What is presented is a streamlined, coherent and thorough account of Berlin’s thinking, framing his ideas in their philosophical and historical context. Lyons often draws on the ideas of Berlin’s contemporaries, those of his Oxford posse like JL Austin and Bernard Williams, along with others such as Richard Rorty, Michael J Sandel and legal scholar Ronald Dworkin, to name but a few. Included in this wide scope however are thinkers on whom Berlin wrote a great deal: Tolstoy, Herder, Hamann, Machiavelli. This panoramic approach suits the content, as Berlin’s thinking draws from many sources, including literature and history as well as academic philosophy. In true Berlin fashion, Lyons follows the proposed arguments where they lead, which lends a certain meandering quality to the chapters. This is by no means a negative: Lyons concisely allows points of criticism their say, weighing the where they may show weak spots in Berlin’s theses of value pluralism, liberalism and the connection between the two, but also providing rebuttals drawn from Berlin’s thought. At the midpoint of the book he recapitulates the ideas and arguments of the preceding chapters, laying the groundwork for those that follow, showing a consideration for the general reader seldom seen in serious academic literature on a philosopher.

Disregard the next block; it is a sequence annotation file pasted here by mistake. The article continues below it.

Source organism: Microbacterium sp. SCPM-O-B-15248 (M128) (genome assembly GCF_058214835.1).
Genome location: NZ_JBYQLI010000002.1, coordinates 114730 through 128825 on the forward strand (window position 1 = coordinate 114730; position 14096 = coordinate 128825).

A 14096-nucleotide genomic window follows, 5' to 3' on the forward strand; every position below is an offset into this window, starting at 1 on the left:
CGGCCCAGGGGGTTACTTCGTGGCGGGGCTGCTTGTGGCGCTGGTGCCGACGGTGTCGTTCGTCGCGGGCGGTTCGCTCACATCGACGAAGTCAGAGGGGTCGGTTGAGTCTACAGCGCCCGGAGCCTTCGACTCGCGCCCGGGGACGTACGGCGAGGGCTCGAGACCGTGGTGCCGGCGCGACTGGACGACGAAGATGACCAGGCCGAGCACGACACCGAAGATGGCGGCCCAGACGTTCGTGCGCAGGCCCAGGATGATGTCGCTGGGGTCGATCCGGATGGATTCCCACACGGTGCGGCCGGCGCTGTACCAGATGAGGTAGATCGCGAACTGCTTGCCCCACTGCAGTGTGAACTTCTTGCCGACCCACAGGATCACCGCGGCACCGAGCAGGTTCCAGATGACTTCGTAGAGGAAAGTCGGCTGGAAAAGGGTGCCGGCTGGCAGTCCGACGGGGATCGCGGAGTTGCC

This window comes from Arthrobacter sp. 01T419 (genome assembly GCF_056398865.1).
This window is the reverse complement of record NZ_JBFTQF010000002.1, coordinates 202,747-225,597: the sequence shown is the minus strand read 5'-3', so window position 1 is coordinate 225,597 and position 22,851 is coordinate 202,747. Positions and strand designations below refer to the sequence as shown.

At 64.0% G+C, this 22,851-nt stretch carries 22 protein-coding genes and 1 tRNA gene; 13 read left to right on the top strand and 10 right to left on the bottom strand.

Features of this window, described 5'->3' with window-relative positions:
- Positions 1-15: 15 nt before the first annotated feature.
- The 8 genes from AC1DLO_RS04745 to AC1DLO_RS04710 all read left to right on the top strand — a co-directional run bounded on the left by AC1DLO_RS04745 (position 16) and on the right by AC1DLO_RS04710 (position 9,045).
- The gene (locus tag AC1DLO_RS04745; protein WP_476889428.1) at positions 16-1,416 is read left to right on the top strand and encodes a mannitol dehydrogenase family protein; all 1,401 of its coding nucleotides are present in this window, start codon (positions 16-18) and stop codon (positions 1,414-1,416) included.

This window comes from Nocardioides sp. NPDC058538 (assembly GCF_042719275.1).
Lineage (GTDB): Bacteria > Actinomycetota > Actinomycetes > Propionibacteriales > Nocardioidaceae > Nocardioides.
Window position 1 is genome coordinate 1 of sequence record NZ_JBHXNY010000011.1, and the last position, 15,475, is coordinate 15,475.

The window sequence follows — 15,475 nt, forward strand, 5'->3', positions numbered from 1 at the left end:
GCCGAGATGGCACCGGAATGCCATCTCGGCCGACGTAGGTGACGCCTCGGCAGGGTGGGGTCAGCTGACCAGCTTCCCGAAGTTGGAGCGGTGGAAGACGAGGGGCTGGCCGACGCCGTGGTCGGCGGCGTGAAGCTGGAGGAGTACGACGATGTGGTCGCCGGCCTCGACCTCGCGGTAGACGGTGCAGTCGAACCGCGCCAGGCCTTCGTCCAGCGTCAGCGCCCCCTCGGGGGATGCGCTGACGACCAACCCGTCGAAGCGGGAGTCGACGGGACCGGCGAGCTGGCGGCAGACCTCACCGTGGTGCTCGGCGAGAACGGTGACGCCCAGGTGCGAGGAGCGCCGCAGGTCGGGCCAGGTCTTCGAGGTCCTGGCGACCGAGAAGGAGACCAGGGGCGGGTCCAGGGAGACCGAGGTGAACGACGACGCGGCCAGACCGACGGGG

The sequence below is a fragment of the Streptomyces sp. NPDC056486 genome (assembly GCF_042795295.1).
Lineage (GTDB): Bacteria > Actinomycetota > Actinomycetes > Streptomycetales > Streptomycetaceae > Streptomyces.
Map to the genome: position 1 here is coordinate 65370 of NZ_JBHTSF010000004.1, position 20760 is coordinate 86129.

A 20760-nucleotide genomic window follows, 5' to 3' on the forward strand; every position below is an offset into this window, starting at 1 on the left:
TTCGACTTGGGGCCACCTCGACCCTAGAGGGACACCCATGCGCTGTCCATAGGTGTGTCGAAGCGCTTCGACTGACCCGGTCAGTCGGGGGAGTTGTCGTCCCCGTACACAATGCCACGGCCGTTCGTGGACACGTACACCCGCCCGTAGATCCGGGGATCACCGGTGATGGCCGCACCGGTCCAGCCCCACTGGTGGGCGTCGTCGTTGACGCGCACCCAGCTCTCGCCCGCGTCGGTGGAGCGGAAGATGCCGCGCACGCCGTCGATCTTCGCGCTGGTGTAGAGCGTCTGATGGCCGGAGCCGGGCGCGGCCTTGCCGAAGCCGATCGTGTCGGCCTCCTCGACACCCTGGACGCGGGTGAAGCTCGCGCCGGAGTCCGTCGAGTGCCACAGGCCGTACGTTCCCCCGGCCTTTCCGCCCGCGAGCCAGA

Berlin believed that our values and ways of life could not be subordinated to some overarching historical, moral or political principle. His humanistic and pluralistic view of the subject, Lyons writes, “underscores his conviction that the primary aim of philosophy is less about trying to reach some idealized form of universal consensus than about deepening and refining our self understanding”. Lyons frames Berlin’s relation to other thinkers around the figure (taken from Tolstoy and articulated further by Berlin) of the fox and the hedgehog. The foxes are those who “pursue many ends, often unrelated and contradictory … related by no moral or aesthetic principle … their thought is scattered and diffused, moving on many levels … without … seeking to fit them into, or exclude them from, any one unchanging, all-embracing … unitary inner vision.” Those who hold positions of moral monism are cast rather as holding fast to “a single, universal, organising principle in terms of which alone all that they are and say has significance”.